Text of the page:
Europe is in the grips of an energy crisis brought about with the Russian invasion of Ukraine and Putin’s threats of turning off the flow of natural gas to Europe this winter. Germany turned to Canada to request liquified natural gas (LNG) exports. Though Canada is one of the world’s largest producers of natural gas, the country currently has no capacity to export gas anywhere other than the U.S. So, Canada was unable to assist with the requested LNG exports. Instead, PM Trudeau made a closed-door promise with Germany that would have Canada break with the solidarity of the international community and violate our country’s own sanctions against Putin. Trudeau promised to return a gas turbine to Russia so Putin could then export his gas. 

On a related matter concerning the development of LNG export facilities in Canada, this week Enbridge CEO Al Monaco stated the Trudeau government needs to “get out of our own way when it comes to energy and building infrastructure… We need a sense of urgency and clarity around regulatory and permitting certainty to make sure we attract capital.” Monaco is quoted in the Globe and Mail to say that this is important for Canada and the world: “Our ability to export low-emission natural gas can have a massive impact on global emissions.” 

Still, the Trudeau government’s zeal for its environmental objectives remains unyielding. Steven Guilbeault continues to suggest options for Ottawa’s Emissions Reduction Plan, which is to cut oil and gas emissions by more than 40 per cent by 2030, and emissions from electricity generation by almost 80 per cent. With the government’s heightened rhetoric about Canadians doing their part for the existential global climate challenge, the government’s green plan has effectively put a chill on all Canadian energy projects.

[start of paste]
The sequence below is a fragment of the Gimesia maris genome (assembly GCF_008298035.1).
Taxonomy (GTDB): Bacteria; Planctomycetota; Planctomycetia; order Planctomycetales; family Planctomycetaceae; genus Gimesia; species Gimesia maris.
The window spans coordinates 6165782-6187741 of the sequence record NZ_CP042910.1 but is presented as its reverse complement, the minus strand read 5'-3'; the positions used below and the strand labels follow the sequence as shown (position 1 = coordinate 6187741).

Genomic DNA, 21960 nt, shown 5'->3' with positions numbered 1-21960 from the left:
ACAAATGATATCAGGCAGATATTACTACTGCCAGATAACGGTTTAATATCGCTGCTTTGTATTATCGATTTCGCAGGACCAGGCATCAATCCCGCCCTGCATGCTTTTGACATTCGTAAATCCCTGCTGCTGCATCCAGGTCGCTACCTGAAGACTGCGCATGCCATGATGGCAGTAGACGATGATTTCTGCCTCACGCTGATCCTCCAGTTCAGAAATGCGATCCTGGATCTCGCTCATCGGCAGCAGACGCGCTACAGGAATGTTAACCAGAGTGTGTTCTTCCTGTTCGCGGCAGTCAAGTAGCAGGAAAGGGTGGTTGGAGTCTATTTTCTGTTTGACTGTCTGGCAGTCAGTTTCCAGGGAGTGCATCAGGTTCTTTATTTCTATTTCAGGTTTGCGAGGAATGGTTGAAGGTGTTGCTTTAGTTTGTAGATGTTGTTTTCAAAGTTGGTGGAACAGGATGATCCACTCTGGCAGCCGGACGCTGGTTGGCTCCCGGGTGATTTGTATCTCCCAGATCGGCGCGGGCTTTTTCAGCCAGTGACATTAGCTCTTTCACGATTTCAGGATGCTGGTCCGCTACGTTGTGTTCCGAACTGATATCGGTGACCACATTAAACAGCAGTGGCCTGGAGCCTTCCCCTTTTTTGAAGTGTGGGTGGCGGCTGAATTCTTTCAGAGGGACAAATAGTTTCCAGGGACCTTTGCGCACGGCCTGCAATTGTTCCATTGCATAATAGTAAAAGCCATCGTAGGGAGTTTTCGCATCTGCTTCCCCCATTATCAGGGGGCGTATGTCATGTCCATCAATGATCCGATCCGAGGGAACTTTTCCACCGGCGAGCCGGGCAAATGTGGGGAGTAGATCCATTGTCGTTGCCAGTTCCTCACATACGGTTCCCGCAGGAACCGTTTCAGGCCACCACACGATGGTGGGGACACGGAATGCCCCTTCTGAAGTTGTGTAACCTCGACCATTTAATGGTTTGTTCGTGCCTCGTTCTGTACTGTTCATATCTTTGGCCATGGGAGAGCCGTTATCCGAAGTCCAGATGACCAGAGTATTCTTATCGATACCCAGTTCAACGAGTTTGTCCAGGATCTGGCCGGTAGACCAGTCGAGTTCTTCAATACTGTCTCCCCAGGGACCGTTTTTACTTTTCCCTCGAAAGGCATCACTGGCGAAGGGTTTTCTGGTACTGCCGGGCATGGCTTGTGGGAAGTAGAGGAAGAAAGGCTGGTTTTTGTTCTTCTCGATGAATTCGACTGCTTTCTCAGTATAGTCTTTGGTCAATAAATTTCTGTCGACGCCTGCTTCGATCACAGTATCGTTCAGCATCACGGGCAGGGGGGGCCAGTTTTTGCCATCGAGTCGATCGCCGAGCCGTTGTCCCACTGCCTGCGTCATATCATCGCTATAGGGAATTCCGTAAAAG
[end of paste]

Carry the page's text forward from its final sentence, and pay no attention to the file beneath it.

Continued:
Canada’s former Finance Minister Joe Oliver summed up the government’s green plan with this frank assessment: “Trudeau’s fixation has become an obsession. His preoccupation with a climate emergency has morphed into a moral, quasi-religious imperative that tolerates no dissent and justifies policies, irrespective of their harm to Canadians and people around the world.”

This places the Canadian energy sector on the sidelines – at a time when international bodies would welcome Canadian resources. Consider what is happening in the world:  

  • Germany, Holland, and UK have fired up decommissioned coal plants
  • European Union is revisiting its ban on fracking  
  • India has increased its coal usage and increased imports of Russian oil and gas
  • China has increased the number of coal plants being built (currently coal supplies 60 per cent of the country’s energy)
  • China has increased imports of Russian coal, oil, and LNG

Fatih Birol, the executive director of the International Energy Agency, assessed the current global energy requirements, “We will still need oil and gas for years to come. I prefer that oil is produced by countries… like Canada who want to reduce the emissions of oil and gas.”

With respect specifically to China, former Canadian envoy to Indonesia, Malaysia and Pakistan Randolph Mank, suggests Canada could make a significant contribution on geo-environmental issues if they were to change tact and encourage development of LNG facilities. Mank stated, “We account for 1.5 to 1.7 per cent of global emissions, and China is 30 per cent. So it would seem a natural way to contribute to the global effort to reduce emissions.”

However, this type of international contribution would require the Trudeau government, as Al Monaco put it “to get out of the way”; something that will not occur as Freeland introduces the Liberal’s new carbon taxes and Guilbeault details his Emissions Reduction Plan.